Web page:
Support film ‘Murderous Injustice’ through crowdfunding

Through our eyes filmsIn the wake of recent changes to the political map of the UK, the new film from writer/director Gavin Scott Whitfield is particularly timely.  His previous short films have focused on those unheard voices, those stories from the edges of society that are so common but yet go unreported and forgotten.   In an age of rising poverty and uncertainty these common themes of inequality, adversity and sacrifice are especially poignant.  New film “Murderous Injustice” is another thought-provoking piece offering a unique take on a hate-crime and this time he has turned to crowdfunding meaning that you can help ensure that HIS voice can be heard in telling this story.

Through the independent company he set up (Through Our Eyes Films — an unpaid collective of graduates looking to make their way in the film industry) he has set out to make a film based on a real-life murder.  Without wishing to reveal too many spoilers, a man commits a senseless act based on a prejudice and is filmed in real time over 15 minutes.  Shot in Liverpool, the film will take in the build up, the actual violent incident and the immediate aftermath as a single-take dramatic piece.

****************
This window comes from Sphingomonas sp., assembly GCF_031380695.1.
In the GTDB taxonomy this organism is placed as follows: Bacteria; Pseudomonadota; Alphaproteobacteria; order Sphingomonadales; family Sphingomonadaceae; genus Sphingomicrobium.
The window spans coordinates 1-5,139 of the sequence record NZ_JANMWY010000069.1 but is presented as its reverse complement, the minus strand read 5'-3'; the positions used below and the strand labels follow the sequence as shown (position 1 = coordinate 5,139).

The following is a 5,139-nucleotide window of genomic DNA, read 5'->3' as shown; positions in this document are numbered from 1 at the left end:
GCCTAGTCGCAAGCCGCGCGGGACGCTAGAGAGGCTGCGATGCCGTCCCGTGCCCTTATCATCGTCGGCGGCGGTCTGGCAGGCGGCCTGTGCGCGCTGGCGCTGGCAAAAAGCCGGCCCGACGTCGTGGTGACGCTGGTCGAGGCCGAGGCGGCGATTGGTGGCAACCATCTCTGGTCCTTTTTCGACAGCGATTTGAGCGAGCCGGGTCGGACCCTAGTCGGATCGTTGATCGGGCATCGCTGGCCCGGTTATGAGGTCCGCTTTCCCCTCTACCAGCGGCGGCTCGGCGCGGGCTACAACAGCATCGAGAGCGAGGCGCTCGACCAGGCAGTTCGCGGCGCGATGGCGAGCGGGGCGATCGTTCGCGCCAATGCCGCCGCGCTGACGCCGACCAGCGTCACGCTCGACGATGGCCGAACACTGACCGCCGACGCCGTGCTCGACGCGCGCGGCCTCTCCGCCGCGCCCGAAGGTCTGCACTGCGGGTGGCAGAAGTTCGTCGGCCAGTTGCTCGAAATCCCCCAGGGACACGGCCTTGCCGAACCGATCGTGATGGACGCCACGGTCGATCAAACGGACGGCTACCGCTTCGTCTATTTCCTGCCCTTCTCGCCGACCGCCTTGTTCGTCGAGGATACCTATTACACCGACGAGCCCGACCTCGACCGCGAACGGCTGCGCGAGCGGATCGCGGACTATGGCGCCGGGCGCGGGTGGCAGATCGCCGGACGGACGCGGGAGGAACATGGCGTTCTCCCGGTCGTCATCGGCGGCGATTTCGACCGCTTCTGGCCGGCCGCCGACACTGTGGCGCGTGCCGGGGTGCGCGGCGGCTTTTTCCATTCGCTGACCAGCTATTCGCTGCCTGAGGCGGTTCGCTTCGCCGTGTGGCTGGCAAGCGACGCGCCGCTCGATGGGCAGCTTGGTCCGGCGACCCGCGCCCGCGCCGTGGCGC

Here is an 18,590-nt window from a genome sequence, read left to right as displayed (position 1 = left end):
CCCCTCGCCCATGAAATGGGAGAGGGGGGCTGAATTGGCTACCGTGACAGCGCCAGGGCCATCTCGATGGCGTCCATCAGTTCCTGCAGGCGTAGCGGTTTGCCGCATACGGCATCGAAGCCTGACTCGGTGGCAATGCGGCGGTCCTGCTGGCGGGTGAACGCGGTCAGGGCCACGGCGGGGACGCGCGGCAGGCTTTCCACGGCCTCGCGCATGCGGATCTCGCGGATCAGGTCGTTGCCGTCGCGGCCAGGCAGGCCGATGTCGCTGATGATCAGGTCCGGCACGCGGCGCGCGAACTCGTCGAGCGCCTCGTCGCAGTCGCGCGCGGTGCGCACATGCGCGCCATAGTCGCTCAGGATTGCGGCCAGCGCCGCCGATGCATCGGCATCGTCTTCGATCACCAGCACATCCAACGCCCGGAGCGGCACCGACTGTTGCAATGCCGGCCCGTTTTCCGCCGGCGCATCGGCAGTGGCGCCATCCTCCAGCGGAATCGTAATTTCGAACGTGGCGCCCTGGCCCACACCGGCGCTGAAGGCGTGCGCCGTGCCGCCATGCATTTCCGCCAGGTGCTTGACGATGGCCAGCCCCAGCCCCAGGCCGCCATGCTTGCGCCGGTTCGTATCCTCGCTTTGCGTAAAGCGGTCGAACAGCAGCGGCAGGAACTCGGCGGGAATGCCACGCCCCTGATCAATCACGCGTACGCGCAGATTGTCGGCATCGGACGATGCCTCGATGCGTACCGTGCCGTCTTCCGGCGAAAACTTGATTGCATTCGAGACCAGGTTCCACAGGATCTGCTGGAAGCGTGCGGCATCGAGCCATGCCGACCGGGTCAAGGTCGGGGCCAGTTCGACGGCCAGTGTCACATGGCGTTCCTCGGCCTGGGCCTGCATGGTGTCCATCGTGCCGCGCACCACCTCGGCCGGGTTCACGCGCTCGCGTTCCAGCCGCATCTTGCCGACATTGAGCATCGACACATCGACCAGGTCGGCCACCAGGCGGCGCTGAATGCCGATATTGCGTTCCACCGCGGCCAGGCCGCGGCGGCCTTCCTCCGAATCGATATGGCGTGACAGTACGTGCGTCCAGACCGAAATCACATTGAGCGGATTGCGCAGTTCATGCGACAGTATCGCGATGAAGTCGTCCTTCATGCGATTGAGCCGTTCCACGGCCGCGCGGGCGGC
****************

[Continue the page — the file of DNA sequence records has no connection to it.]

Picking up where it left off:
Gavin reveals that the main challenge with this idea was to “distil everything we need to know about this man — or at least hint at what he is — in order to see that his senseless act has a history. That means we have to get inside his mind very quickly, express visually what interests him, understand him through his dialogue, and so on.”

“Murderous Injustice” is a powerful film which tackles intolerance and immigration but it isn’t entirely centred around the perpetrator. Gavin says “This film should say as much about a community’s malaise as it should the sickening conduct of the antagonist.”

For more information or to help bring the film to life visit his crowdfunder page 

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As a lover of music, cats and chocolate it was inevitable that Paul would end up writing for us. A tireless singer/songwriter from the UK with a tiresome number of music projects, his worrying knowledge of the 80s and the evolution of crisps and confectionery (or chips and candy for our US readers) has seen him both gain jobs and lose friends.

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